Mercure Dresden Elbpromenade
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Travel Blogs from Dresden
... again The dramatics of opera Seemed to know no refrain And when they were dead, For actually! Real! They bowed and kept bowing Like a stuck old film reel We clapped and kept clapping They kept bowing some more We were really just grateful They didn't sing in scene four I wouldn't say boring But you do get my gist? Another box ticked Off my life's bucket list ~ Warm roasted chestnuts Glittering lights A piano man busker Our three Dresden ...
... with another lamp on top of a very nice looking upright piano which he was playing to himself, turning the pages and playing with what looked like professional confidence. I watched him for a couple of moments before heading back inside due to the cold. I love people watching, it can be incredibly fascinating getting a tiny look at the lives of other people especially in other countries. Another big day tomorrow I think. Until then! ...
... fortress is amazing considering it was built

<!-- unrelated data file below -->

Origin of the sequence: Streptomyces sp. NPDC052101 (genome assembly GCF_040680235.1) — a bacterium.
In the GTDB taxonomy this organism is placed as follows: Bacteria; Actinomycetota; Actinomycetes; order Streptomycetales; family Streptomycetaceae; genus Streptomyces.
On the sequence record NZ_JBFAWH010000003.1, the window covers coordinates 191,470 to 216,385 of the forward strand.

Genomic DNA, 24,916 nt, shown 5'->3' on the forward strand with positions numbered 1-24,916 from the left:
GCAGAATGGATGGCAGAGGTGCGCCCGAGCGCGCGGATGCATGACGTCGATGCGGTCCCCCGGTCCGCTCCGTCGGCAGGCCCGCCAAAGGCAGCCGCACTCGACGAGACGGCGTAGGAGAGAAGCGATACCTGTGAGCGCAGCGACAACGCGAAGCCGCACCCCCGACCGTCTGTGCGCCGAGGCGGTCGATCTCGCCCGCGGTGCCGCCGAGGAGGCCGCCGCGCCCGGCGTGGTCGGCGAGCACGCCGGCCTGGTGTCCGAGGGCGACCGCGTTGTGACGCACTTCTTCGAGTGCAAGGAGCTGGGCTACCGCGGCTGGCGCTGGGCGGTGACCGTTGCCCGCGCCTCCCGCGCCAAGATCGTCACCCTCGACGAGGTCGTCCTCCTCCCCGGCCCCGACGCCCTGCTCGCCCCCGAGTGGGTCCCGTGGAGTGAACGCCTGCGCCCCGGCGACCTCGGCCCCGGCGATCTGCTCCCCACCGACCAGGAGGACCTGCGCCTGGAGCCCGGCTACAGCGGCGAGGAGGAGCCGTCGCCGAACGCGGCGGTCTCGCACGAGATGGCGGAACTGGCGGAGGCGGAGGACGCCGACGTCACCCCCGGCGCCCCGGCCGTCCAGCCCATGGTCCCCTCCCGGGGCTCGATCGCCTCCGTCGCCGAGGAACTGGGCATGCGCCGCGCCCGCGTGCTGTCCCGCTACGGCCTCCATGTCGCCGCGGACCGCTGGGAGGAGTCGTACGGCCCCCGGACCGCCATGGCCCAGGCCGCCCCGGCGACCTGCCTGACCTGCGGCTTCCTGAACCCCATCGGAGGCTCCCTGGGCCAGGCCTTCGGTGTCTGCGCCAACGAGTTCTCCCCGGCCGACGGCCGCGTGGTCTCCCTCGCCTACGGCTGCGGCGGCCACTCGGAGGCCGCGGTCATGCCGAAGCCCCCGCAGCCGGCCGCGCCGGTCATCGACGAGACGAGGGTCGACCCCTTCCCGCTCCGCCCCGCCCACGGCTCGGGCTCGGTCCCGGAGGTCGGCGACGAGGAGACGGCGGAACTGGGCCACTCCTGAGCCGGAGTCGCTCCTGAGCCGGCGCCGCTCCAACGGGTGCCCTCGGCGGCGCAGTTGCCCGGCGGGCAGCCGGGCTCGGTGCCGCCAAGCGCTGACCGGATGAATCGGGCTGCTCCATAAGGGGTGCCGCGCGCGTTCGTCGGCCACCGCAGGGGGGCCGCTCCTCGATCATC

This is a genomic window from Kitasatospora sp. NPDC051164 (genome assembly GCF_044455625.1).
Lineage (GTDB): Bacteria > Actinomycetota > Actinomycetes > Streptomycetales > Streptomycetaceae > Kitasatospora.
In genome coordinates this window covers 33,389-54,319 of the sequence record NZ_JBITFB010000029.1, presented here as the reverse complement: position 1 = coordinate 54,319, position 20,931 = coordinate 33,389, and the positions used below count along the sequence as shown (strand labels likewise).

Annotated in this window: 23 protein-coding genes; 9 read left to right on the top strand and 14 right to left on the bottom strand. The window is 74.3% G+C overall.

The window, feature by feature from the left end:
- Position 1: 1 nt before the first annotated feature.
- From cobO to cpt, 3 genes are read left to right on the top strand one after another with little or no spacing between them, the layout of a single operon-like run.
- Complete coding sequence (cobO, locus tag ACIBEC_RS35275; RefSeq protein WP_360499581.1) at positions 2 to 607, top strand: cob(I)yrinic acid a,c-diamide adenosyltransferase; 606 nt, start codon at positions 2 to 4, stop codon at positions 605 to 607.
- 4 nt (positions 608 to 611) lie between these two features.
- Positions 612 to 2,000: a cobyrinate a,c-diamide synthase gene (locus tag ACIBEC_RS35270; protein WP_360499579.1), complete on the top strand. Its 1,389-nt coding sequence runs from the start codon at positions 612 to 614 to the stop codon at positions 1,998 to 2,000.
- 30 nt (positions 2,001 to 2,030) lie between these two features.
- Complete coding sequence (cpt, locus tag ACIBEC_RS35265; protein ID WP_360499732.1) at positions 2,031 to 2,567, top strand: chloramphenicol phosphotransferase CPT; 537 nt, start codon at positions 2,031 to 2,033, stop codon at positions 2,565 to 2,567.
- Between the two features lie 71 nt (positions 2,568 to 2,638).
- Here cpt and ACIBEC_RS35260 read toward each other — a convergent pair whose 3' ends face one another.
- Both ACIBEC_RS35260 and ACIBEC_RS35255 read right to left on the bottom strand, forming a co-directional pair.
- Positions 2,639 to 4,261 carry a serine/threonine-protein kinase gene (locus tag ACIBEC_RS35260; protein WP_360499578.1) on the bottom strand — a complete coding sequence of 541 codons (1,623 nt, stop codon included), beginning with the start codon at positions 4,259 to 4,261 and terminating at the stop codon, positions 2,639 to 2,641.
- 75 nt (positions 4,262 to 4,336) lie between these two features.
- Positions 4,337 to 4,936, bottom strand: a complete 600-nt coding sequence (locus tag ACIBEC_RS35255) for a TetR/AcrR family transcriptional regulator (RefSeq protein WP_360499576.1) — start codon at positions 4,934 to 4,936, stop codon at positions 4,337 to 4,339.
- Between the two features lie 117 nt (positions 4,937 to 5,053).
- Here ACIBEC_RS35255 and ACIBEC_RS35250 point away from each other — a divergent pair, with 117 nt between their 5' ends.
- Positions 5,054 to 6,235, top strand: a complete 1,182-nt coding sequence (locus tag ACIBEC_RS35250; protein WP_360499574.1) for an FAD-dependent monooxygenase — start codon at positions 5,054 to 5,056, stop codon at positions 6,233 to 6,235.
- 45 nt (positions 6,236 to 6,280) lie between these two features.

by hand. The weather was great with the
sun shining and the views of Elbe River and surrounding villages was remarkable
and will stay in our memory for quite sometime.
The area was so peaceful and beautiful that it provided the perfect
location for the family to walk and remember Nathan’s wonderful father and how
much we will all miss ...
... a service is in progress. At one point a woman minister got up on the podium and spent about 10 minutes giving a sermon or something. It was all in German so I didn’t understand a word.
After leaving the church I started looking around for a place to have lunch as it was about that time. After perusing the menus of several of the cafes around the plaza, I settled on the Italian Classico restaurant. I’d normally stay away from ...
... t make for good PR. Maybe we should have asked him to find us a coffee and cake. The weight of gloom had become far too burdensome, so we departed rapidly, leaving no addresses. We no longer felt wanted. It was quite a relief to escape from Terezin. Apart from the mood of abandonment and disrepair and neglect, it felt sad and unsettling. And that was the thing: the plight of today's Terezin quite filled our heads, and we had almost forgotten why we had come here in ...